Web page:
But, all was fine and happy as our cheery and knowledgeable guide answered all of our questions, then took us out to the outdoor tasting area.
Once outside, we were instructed on the proper steps for tasting and evaluating beer. The first step is to hold up your glass and look how the light passes through the beer, looking for discoloration or foreign matter. Next, cup your hand over the top and smell the beer. Lastly, taste the beer, holding it in your mouth for a moment and letting it roll around and then swallowing it.
We happened to be seated at a table across from four fine young folks who were just as eager as Janice and I were to put our tasting skills to the test. We started with a pitcher of Boston Lager. A great way to start!
We honed our craft and finished this pitcher off.
We were then informed that we would be sampling two newly developed beers that will be taste-tested by lots of folks and whichever one comes out as the winner in the trials will actually be put into production. The really cool thing was that we were the first group to undertake this all important mission of evaluating these brews.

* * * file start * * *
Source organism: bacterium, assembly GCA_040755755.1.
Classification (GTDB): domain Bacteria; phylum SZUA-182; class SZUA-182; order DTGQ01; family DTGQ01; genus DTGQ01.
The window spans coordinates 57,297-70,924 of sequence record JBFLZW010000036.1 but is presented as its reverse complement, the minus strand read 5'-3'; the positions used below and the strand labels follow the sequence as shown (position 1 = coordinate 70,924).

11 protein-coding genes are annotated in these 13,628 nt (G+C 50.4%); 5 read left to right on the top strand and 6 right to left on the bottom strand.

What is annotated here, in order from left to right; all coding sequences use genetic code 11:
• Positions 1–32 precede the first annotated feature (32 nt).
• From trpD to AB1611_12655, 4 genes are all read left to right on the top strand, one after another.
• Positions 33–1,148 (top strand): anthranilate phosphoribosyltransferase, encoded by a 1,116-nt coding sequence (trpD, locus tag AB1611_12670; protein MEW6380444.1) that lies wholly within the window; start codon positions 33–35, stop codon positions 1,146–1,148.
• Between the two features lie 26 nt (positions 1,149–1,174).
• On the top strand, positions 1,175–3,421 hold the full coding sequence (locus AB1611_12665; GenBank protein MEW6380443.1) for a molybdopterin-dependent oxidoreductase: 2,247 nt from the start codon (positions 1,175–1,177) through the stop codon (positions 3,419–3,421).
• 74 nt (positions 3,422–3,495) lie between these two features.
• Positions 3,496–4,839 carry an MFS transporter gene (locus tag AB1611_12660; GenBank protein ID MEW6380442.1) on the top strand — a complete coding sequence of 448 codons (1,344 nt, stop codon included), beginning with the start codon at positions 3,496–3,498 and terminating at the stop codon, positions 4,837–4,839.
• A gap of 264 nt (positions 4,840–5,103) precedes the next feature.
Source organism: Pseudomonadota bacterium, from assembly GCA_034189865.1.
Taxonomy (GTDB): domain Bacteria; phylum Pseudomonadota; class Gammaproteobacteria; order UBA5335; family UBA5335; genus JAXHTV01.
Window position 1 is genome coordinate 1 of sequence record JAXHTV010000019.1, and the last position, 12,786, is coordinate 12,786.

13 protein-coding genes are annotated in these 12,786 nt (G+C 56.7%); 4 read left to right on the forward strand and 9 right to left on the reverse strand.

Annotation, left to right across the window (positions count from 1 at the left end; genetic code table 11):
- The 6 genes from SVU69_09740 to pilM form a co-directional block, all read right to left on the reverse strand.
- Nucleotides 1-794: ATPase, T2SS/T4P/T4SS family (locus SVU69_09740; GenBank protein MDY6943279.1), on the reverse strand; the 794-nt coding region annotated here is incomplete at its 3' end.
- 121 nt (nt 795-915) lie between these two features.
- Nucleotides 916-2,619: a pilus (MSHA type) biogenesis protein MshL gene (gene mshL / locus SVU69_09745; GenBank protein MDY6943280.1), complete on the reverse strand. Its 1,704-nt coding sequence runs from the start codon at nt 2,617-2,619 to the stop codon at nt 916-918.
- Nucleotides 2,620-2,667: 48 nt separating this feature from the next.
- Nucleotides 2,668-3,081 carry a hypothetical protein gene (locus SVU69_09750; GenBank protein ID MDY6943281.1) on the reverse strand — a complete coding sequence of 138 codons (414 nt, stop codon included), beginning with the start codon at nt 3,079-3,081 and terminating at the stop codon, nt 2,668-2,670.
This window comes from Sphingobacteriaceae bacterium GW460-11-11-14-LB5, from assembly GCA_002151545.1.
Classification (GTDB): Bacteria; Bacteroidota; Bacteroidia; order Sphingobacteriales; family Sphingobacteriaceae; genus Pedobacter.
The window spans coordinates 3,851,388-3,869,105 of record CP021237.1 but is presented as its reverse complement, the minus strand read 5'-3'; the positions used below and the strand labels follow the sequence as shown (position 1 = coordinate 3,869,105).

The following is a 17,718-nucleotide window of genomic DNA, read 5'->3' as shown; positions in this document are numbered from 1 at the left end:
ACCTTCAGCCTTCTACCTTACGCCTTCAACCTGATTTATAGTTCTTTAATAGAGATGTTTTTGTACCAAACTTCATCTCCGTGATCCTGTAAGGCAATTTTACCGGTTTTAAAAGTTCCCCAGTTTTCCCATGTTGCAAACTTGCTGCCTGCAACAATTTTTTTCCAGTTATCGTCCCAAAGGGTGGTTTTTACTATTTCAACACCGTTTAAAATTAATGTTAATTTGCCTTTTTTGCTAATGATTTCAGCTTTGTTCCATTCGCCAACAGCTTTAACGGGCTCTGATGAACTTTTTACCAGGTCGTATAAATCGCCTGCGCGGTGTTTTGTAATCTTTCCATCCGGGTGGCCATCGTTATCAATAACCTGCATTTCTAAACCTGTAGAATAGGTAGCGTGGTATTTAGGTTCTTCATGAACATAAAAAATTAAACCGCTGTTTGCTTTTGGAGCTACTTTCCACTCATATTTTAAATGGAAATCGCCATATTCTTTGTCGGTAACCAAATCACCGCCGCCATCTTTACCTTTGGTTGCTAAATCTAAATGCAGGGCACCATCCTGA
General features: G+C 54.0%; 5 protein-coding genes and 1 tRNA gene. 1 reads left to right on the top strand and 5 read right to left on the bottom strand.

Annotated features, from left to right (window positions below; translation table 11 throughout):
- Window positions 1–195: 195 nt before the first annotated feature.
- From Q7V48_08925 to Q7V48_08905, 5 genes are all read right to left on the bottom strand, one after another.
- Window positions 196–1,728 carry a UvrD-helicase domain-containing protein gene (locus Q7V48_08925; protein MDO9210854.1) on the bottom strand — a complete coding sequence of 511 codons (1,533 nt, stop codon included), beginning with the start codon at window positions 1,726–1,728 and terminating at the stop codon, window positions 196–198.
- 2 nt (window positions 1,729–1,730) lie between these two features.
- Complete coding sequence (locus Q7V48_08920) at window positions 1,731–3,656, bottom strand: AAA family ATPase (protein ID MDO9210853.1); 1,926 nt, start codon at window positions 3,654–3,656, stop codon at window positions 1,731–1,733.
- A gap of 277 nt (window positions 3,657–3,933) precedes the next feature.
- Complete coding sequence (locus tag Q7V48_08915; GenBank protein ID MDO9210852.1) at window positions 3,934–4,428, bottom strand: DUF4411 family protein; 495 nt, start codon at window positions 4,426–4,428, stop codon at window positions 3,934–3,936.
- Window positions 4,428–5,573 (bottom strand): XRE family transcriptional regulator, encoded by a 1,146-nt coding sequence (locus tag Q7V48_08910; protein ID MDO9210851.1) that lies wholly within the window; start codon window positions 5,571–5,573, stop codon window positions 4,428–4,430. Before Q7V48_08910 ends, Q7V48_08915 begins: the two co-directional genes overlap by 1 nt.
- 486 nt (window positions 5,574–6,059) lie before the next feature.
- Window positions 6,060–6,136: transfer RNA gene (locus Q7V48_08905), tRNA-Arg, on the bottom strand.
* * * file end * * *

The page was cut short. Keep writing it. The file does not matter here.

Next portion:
First came the Blackberry Stout. It was full-bodied, with an aroma and taste of sweet blackberrys and a fine finish. Yummy!
Here you see our friends, Mary Angela, Ryan O'Connell, A.J. Rios, and Eric Hall enjoying the Blackberry Stout.
Janice had fun telling our daughter to watch out for boys like Ryan when she got to college. He was always ready with the pitcher to make sure the glasses were kept full. Janice said he reminded her of me when I was that age!
Our third pitcher of beer was Coffee Stout. It was definitely an eclectic beer. It started off tasting like cold coffee, then after you swallowed it, it tasted like stout. Weird. It was no one's favorite. We tried to convince our hosts that we needed to taste another pitcher of Blackberry Stout to make our decision, but to no avail.